Wednesday, January 23, 2013

New Antelope Species, Kilimanjaro Safaris Savanna at Disney’s Animal Kingdom at Walt Disney World Resort

At Disney’s Animal Kingdom, we want to share compelling stories with our guests about as many different species as we can to inspire the conservation of wildlife and nature, so we’re especially excited when we can introduce a new animal species to the park. Now Disney’s Animal Kingdom guests have the opportunity to see springbok, a very interesting species of antelope, when they experience the Kilimanjaro Safaris and the Wild Africa Trek.

We’ve just begun the introduction of the springbok—six adult females and one five-month-old male calf—to our African savanna and thanks to vigilant attention from our animal care team, the springbok are adapting very well to their new habitat. The springbok join more than 300 other animals on the Kilimanjaro Safaris. Other kinds of antelope that guests might spot include the addax, bontebok, bongo, eland, greater kudu, sable antelope, scimitar-horned oryx and white-bearded wildebeest. These are joined by many other animals that are favorites of our guests, including the African elephant, African lion, black and white rhinoceros, giraffe, nile crocodile, ostrich, hippopotamus and zebra.

Did you know?

The name “springbok” is Afrikaans and Dutch (“spring” means “jump,” and “bok” means “antelope” or “goat”).

Springbok, which are found in southern Africa, are approximately 2.4 – 2.9 feet tall at the shoulder and weigh 70 – 100 lbs.

Male springbok are larger than females, and, although both males and females have horns, the males’ horns are thicker and longer.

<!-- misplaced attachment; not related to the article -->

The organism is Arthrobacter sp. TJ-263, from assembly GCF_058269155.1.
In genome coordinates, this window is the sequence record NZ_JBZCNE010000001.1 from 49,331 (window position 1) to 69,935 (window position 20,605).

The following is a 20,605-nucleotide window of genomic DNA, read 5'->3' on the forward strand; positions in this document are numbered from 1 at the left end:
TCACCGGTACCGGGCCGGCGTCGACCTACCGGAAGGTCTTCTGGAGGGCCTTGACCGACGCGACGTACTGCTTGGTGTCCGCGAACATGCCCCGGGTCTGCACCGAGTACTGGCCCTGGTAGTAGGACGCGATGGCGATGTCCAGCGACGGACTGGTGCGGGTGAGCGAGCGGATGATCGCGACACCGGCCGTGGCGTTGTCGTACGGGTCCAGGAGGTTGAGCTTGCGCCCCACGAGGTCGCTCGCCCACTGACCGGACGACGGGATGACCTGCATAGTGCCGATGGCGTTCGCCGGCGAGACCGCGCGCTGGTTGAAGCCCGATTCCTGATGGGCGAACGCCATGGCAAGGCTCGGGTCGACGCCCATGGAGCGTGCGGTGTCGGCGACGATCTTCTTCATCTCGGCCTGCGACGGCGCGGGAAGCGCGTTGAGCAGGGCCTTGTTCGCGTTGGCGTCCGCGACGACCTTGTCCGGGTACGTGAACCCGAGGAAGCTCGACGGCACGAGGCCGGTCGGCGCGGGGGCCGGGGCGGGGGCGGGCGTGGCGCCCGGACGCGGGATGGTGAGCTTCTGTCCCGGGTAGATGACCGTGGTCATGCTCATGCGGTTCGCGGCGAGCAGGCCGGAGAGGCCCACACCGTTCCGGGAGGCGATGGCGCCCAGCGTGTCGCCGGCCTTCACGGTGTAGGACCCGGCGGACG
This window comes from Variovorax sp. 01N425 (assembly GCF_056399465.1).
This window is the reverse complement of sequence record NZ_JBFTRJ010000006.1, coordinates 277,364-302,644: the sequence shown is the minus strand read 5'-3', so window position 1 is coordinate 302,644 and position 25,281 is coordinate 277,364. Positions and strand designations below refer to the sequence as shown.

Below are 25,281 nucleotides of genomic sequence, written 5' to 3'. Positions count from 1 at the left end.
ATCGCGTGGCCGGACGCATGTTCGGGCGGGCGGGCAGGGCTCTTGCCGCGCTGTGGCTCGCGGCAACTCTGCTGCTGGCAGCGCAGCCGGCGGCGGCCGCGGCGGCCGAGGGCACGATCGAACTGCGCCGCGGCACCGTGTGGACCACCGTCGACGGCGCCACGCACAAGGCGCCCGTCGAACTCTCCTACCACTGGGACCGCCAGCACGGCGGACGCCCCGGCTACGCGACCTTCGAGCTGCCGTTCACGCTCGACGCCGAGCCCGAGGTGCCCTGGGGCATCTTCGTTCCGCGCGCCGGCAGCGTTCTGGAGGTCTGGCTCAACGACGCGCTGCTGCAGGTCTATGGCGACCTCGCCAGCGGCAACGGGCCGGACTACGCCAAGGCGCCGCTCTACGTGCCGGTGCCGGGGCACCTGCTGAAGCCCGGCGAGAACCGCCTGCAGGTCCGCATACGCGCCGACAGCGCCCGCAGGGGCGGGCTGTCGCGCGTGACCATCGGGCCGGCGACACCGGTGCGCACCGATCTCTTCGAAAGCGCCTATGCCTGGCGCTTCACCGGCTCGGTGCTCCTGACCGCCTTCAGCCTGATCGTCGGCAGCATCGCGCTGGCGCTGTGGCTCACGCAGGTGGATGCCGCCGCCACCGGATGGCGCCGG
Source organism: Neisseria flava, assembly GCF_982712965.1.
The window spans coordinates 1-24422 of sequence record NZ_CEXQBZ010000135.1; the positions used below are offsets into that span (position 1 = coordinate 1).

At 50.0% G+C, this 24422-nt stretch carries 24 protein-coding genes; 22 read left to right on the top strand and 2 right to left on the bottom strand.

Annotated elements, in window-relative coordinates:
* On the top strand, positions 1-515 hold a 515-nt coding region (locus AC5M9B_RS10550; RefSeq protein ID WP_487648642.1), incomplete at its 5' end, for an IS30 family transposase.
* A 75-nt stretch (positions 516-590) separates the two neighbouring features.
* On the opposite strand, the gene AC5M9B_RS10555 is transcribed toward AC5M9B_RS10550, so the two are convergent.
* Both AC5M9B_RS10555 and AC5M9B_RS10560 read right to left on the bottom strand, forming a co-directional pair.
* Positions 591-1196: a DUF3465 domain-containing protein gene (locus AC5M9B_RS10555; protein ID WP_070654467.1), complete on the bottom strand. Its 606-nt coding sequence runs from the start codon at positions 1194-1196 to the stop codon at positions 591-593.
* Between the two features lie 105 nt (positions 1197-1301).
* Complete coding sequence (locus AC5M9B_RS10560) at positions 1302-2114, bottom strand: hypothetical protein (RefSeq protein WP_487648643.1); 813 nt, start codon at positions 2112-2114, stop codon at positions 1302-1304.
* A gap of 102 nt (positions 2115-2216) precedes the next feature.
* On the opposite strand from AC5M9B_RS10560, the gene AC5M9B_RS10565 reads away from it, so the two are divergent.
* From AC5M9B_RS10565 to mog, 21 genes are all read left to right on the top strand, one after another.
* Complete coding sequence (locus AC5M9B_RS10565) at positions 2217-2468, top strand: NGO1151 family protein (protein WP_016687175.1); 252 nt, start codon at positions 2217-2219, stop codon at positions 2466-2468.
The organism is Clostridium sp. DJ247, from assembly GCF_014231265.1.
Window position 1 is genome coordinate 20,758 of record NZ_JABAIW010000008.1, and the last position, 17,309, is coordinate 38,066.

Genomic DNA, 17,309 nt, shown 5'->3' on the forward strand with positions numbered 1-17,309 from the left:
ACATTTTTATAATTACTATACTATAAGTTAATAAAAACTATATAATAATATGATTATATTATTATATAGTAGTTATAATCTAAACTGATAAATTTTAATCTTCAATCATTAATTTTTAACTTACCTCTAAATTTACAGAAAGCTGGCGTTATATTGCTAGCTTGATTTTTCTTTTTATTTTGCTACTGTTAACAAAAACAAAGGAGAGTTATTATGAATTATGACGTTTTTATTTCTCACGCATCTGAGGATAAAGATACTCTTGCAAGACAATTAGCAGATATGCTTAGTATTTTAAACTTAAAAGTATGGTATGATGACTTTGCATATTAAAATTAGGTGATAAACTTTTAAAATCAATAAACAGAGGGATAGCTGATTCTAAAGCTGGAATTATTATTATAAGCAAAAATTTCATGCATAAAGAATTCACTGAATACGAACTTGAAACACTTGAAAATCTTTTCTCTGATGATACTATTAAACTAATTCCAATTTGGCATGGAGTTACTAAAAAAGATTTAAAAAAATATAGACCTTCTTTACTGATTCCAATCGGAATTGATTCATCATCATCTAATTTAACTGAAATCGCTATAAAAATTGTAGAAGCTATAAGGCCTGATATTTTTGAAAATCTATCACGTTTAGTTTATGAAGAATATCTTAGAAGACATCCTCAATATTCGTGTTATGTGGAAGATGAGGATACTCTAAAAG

Springbok can get the water they need from the food they eat, and they can survive without drinking water through the dry season, or even for years.

The springbok has a fold of skin that extends along the middle of its back to its tail and is lighter in color than the rest of its back. When the springbok is frightened by possible predators, the fold opens up and lifts so the lighter hair is displayed almost like a crest along the back.

The springbok displays a behavior called “pronking.” Pronking includes springing up repeatedly with legs stiff and close together, hooves bunched together, and back arched to show off the crest. While the exact cause of this behavior is unknown, springbok exhibit this activity when they are excited.

Springbok, as with all animals, rely heavily on their habitat for survival. Habitat destruction and over hunting threaten the species in the wild. You can help their populations from declining by supporting the Disney Worldwide Conservation Fund and other conservation organizations that are working to protect African wildlife.

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